Empanadas and sandwiches are also great cheap eats! Oven empanadas (the ones purchased at bakeries and supermarkets) would normally cost $1500 Chilean pesos (USD3) and 2 of those, with minced meat or ham & cheese, are very filling. Fried empanadas (the ones restaurants normally serve) could go for $2500 chilean pesos (USD5) but most people would settle for 1.
Sandwiches cost $5000 (USD10) in many places and although this sounds like a lot, these sandwiches we are talking about here are massive monsters filled with meat/fish and salad.
- Take only one tour
Easter Island is the kind of destination where it is worth it to take a tour (click here to see the details of the guided tour we joined) – this will allow you an insight on the local history and traditions that goes beyond guide books. Local people would normally be the guides and can contrast the scientific theories with their local oral traditions.
But the truth is that, if you take a one day tour that goes around the main archeological sites, this would be enough to give you that introduction that will make you understand and appreciate the history of the island.
After 1 tour (full day tours tend to cost at least USD60, excluding lunch) you can take it from there and explore the rest of the sites independently. The internet is a good source of free information. Read before you take your trip and save some materials to read while you are in Easter Island (but don’t count too much on reading online once you’re there, as internet is not 100% reliable).
- Hitchhike or rent a car/bike in the small shops
It is very common for tourists to rent vehicles to explore the island: having a car or motorbike, you can go all around and see the main sites in one day even! But vehicles and bikes are extremely costly: I refuse to pay USD20 a day for a bicycle!
When you come across Insular or Oceanic rent-a-car shops just walk past them. Yes, they are the most well-known and you will see their name printed on maps given away for free around the island. But YOU are the one paying for that advertising. They have the most expensive prices and they won’t look at you with a nice face if you try to negotiate their rates – believe me, the voice of experience is talking here. So, if you MUST rent a vehicle, look around the souvenir shops that have a “rent-a-car” sign on their window shops. These tend to be more flexible and will sometimes have older cars that work just fine and are simply cheaper – still, be ready to pay USD50/day for a 4×4 or USD 40 for a scooter. Fuel, at least, is not more expensive than on the mainland.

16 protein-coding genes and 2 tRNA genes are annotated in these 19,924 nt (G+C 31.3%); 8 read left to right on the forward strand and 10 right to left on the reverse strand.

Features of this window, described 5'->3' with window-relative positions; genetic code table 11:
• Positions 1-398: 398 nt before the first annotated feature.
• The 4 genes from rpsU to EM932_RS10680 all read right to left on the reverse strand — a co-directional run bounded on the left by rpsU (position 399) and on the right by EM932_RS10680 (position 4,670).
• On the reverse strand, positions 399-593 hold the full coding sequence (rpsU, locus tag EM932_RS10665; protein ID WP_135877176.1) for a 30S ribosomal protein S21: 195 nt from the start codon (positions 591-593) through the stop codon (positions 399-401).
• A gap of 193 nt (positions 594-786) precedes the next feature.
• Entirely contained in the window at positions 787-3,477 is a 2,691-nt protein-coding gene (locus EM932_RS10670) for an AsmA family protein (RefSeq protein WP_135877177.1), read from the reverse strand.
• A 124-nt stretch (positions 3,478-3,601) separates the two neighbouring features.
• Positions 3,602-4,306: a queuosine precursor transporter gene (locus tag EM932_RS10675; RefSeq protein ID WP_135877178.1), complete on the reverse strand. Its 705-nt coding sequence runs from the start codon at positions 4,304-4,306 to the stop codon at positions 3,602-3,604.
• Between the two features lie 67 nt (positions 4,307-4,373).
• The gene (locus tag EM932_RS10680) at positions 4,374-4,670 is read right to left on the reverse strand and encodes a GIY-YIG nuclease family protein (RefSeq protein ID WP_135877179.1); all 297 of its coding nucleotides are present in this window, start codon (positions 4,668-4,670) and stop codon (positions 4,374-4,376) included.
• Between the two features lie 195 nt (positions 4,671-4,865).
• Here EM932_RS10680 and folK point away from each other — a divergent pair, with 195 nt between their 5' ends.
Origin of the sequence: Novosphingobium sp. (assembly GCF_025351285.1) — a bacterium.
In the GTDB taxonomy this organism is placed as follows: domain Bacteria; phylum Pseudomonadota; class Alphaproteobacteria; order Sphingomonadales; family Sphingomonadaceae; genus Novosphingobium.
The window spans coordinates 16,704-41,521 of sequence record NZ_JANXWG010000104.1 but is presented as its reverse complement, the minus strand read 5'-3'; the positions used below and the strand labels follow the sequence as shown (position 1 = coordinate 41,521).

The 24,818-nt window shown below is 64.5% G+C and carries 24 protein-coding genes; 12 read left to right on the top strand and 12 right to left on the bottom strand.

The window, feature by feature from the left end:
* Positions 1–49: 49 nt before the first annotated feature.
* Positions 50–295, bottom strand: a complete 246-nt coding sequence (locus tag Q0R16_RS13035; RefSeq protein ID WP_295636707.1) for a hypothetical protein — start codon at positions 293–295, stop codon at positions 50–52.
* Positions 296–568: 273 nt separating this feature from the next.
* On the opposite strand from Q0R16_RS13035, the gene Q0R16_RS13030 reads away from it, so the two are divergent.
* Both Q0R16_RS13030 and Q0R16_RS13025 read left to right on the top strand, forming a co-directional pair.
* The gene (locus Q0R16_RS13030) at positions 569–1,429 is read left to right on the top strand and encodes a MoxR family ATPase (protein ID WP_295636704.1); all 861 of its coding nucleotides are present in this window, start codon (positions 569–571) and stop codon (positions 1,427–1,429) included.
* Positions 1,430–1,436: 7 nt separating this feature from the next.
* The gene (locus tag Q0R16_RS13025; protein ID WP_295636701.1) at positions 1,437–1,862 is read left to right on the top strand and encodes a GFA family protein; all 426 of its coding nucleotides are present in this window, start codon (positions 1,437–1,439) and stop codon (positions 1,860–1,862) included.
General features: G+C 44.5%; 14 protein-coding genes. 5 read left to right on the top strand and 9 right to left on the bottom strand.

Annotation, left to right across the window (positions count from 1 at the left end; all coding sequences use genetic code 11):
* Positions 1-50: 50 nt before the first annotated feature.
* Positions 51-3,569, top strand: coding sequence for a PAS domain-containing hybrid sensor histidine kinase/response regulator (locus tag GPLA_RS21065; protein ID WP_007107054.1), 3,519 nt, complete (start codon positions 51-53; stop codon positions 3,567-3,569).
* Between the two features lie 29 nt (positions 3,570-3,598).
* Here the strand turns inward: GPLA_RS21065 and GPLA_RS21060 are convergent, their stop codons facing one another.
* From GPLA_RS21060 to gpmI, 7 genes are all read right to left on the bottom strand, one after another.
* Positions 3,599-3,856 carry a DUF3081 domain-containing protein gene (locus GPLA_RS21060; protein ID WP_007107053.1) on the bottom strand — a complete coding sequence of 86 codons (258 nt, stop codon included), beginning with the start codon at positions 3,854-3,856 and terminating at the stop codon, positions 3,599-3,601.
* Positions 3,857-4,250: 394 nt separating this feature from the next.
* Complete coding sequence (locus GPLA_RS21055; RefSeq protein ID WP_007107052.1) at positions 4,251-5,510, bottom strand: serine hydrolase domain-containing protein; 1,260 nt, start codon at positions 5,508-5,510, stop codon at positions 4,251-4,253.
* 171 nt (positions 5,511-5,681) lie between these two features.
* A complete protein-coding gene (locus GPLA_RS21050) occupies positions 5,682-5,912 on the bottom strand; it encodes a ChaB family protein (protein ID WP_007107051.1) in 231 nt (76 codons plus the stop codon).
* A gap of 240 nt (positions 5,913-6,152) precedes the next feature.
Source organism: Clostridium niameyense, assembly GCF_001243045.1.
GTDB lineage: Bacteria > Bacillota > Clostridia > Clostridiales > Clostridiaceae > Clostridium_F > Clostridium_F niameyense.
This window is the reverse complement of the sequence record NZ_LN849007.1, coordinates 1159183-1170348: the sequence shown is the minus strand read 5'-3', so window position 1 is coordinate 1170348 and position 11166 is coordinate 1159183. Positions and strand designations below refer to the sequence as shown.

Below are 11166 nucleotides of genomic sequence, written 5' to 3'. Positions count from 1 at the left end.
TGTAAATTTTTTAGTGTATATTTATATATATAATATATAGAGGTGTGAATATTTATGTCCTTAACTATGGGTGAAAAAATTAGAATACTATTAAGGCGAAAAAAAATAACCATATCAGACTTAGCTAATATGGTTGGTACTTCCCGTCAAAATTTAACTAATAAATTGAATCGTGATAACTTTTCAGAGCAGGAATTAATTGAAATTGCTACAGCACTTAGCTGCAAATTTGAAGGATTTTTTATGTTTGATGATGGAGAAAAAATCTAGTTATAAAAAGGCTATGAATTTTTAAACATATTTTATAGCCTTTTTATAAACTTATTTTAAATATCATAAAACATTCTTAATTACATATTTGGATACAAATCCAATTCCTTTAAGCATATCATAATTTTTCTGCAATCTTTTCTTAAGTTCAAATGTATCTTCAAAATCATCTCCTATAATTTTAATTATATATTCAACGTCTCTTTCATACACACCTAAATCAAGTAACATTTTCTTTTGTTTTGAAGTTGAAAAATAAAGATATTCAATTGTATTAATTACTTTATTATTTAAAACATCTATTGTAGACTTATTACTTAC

Hitchhiking in Easter Island is easy and very safe. Particularly if you are heading from the outskirts into town, it’s easy to hitch a ride in 4x4s and pick up trucks. Locals are very willing to take you for free and this is something we really appreciated during our stay.
- Do not buy souvenirs in the stores
Along the main road in Hanga Roa you will come across the Handcrafts & Vegetable Market. Here, souvenirs cost considerably less than in most souvenir stores and, at the end of the day, they all sell pretty much the same. A little Moai figure that costs $2000 in the market, generally goes for $3500 at the shops, and the same price difference applies to other articles.
- Avoid dinner when you go for a cultural show
One of the things most tourists do in town is going to a cultural dance show in the evening. This kind of event starts at USD20/person for a show that lasts about one hour. Some companies combine the dance with a pre-show dinner but this can cost about USD75. You are better off going for a show alone and, as you can see, you’d still have an opportunity to take photos with the attractive dancers:
I hope these tips come in handy if you plan a trip to Easter Island (aka Rapa Nui). It might not be the most pocket friendly destination, but I can hands down say, being such a unique place, it is worth the expense! And, after all, you do not have to have an exorbitant amount of cash to truly enjoy it, if you spend your money wisely.
And if you still have any doubts about taking a trip there, just check all the things we learnt and all the fun we had while at it!
RAPA NUI AWAITS YOU!